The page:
Japan’s machinery orders, a closely watched indicator of future business investment, rose for a second straight month in April, signaling that capital spending is gathering pace with an economic recovery.
The Cabinet Office said Wednesday Japan’s core machinery orders in April expanded 4 percent from the previous month to 761.9 billion yen ($8.3 billion). The figure excludes volatile numbers from shipbuilders and electric power companies.
The April result was far better than a 1.7 percent increase projected by economists.
“Japan’s machinery orders are steadily recovering after hitting the bottom. Companies are again increasing their capital spending on the back of a global economic recovery,” said Hiroshi Watanabe, an economist at Daiwa Institute of Research.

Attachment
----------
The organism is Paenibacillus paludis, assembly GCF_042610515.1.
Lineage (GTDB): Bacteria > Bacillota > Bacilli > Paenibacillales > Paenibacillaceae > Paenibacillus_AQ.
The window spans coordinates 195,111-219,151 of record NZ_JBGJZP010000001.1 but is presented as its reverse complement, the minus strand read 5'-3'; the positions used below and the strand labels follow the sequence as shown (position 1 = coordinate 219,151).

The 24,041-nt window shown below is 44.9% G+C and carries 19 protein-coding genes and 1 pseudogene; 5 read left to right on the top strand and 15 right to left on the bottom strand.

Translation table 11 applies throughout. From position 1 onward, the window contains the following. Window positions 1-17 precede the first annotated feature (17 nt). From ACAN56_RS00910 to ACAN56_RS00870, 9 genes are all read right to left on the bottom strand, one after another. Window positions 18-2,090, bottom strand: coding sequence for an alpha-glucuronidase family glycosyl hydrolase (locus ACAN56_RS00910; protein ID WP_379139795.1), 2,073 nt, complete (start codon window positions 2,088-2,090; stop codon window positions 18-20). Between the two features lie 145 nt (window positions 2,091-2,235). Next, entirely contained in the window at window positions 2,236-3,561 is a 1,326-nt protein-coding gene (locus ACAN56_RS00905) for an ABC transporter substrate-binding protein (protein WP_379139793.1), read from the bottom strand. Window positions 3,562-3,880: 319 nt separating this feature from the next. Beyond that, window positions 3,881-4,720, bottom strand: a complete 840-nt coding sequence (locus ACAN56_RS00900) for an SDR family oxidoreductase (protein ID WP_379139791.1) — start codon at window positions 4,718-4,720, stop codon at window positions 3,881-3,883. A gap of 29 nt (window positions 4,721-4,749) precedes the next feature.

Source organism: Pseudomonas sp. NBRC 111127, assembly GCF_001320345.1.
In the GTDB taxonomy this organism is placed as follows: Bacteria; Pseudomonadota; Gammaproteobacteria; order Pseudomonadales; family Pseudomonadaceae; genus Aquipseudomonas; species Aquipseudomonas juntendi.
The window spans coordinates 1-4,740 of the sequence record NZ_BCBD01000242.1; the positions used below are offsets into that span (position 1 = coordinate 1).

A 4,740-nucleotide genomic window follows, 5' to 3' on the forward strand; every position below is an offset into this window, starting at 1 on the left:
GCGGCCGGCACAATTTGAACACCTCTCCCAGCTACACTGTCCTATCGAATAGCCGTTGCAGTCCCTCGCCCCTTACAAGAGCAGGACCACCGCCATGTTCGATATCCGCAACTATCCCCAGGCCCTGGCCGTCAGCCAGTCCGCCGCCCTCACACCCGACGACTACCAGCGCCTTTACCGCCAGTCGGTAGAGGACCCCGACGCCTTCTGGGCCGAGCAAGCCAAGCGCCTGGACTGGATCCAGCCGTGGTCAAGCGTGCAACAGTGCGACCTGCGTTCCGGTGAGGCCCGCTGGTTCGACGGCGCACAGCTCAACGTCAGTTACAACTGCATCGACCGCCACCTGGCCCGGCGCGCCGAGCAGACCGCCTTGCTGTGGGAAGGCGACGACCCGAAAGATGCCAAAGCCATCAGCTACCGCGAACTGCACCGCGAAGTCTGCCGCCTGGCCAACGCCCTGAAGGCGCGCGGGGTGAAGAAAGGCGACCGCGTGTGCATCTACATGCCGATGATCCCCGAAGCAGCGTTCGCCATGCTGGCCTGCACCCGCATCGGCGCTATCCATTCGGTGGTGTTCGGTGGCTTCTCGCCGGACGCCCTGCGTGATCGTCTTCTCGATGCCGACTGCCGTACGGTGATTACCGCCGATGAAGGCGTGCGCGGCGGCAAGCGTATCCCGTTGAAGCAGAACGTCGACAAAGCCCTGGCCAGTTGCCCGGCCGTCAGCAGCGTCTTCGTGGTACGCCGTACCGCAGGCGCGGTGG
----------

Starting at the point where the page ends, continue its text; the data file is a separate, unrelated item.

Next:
The government upgraded its assessment of machinery orders Wednesday by saying the orders are showing “signs of picking up.”
Japan expects core machinery orders in the April-June quarter to grow 1.6 percent from the previous quarter. The orders have been rising on a quarterly basis since the July-September period last year when they slipped 0.7 percent.
A recovery in machinery orders is vital to Japan’s economy, the world’s second-largest. Corporate investment alone accounts for around 13 percent of Japan’s gross domestic product.
In April, orders from manufacturers fell 5.5 percent — the first decline in five months due to a slump in the steel and technology sectors. But orders from non-manufacturers rose 5.3 percent. Overseas orders were down 3.7 percent in April.